Date: April 30, 2013
Venue: Cornelia Street Café (NY)
Review by Dawoud Kringle
Akshara is a percussion-based group whose compositions and improvisations combine Carnatic and Hindustani classical genres. The group performs original compositions by Bala Skandan, demonstrating the powerful and complex rhythmic structures inherent in South Indian classical music. The leading percussion instrument, the Mridangam, was played by Skandan. The group also featured Sriram Manesh on hand percussion, Mithun Radhakrishna on mandolin, Jay Ghandi on bansurai, and special guest Richard Bennett on piano.
They began with a composition in a 5 beat cycle. The percussionists did a duet within the rhythm; at times bringing triplet phrases into the 5. The percussion and bansurai / mandolin traded back & forth. They would explore all the permutations of the phrases and melodies. Bansurai & mandolin would play variations on the main melody so that it would expand and contract. They came together and wove the piece into several intricate teehais.
The next piece was a pentatonic raga. The piano started with chordal melodies. The bansurai came in with a melody that stayed within the raga; but it worked very well within the chords. Then they stopped and vocals and Jews harp played; after which the piano and bansurai returned. It was a beautiful piece, but the back and forth between piano and Jews harp was very slightly disconcerting; almost avant-garde. That said, it had an idyllic delicacy that was wonderful.
The next piece was based on a Carnatic scale. The piano started it, weaving shimmering arpeggios and hurling lighting bolts into its own maelstrom. This gave way the drums beating out a powerful rhythm and the mandolin leading an intricate melody. The Indian instruments were mirrored by the piano; which created an interesting effect when the meends (bend and glissandos) were played against the piano; which cannot do this. The song increased in its intensity, propelling the audience into ecstasy. Each instrument took solos that were absolutely breathtaking.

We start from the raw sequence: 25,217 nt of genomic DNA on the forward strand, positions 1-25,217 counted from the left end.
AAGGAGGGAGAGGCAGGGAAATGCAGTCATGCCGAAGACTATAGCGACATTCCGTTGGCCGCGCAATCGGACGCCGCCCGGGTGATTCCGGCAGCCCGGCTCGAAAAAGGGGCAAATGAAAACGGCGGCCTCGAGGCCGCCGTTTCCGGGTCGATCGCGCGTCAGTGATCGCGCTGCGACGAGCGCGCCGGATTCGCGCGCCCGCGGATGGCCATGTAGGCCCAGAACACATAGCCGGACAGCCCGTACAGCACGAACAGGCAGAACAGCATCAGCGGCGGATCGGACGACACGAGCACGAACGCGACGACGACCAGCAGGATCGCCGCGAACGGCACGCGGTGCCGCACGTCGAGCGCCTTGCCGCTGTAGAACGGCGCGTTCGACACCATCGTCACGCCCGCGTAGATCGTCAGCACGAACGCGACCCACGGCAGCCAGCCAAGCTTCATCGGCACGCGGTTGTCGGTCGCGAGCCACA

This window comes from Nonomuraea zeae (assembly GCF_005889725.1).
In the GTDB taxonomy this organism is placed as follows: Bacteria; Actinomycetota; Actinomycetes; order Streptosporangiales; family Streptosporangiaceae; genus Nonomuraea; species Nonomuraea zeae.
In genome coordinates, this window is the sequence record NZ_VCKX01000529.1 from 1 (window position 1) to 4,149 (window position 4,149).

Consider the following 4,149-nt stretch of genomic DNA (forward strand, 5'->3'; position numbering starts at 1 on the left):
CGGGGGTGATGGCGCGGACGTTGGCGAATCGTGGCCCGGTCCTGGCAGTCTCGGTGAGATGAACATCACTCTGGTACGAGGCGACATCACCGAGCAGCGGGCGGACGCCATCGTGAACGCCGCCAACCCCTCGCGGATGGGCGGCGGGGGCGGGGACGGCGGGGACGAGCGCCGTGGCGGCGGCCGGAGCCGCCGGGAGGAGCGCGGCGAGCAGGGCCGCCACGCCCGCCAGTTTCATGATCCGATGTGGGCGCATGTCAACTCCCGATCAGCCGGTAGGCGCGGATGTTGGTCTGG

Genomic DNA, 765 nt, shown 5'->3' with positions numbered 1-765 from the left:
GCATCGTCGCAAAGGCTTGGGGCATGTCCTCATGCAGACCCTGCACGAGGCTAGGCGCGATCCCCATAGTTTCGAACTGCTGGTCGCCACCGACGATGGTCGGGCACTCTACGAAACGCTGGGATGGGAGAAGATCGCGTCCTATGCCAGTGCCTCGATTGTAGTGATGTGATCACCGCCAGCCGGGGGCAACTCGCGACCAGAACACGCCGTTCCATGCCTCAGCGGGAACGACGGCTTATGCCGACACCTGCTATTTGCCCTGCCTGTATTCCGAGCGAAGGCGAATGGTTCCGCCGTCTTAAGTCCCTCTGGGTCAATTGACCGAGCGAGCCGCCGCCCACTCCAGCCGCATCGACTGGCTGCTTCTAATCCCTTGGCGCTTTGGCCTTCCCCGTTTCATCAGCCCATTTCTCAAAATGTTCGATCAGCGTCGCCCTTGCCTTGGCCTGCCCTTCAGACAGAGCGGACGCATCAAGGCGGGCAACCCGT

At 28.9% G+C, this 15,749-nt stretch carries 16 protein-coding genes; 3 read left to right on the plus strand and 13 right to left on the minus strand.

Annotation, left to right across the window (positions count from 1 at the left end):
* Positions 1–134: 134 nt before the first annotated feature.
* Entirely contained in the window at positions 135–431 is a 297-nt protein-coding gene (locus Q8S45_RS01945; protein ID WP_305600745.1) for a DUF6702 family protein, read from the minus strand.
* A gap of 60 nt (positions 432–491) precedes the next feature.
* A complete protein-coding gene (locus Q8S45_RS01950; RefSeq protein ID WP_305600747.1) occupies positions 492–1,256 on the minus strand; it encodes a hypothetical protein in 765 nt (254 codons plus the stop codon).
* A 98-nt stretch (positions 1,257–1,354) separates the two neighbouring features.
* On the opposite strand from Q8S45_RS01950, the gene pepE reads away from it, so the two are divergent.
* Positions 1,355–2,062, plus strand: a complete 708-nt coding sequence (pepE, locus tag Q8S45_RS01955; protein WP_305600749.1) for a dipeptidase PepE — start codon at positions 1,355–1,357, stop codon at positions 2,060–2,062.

After an intermission, the band returned. The song they began seemed to start out of nowhere, with a dreamy floating sense. Melodies from the bansurai and piano began to take form. Then the mandolin took the bansurai’s place, sliding its liquid melodies over the shimmering piano arpeggios. Then, an angular melody paved the way to the percussion. The bansurai responded. This grew to a climax and relaxed into separations of parts; which would again coalesce into intricate unison at times the mandolin would introduce minor thirds into the major tonality. The effect was very noticeable. He would use this contrast with the bansurai, yet the major would always reassert itself.
The whole performance was much like a chamber performance. The Carnatic element was seeking its place in an environment that was created for another type if music. Yet the beauty and virtuosity was always there. The percussionists with Askara were brilliant. Of course, one expects this from Indian musicians. The thing that was obvious was how much music the got from such a simple set up. Akshara has proven themselves to be master musicians, whose work is exemplary of beauty and sublimity.
Regrettably, Cornelia Street Cafe not well suited for Indian music.The placement of the stage prevents intimate contact between musicians and audience. The waiter’s movements and talk occasionally made it difficult to concentrate on the music. This is especially bad when musicians of high performance standards are trying to create their art. To exacerbate the situation, there were a few people in the audience who wouldn’t shut up either; talking among themselves and giving the musicians no respect. It is something that needs to be addressed by all. And what’s obvious is that a mutually advantageous solution is easier to implement than one may think.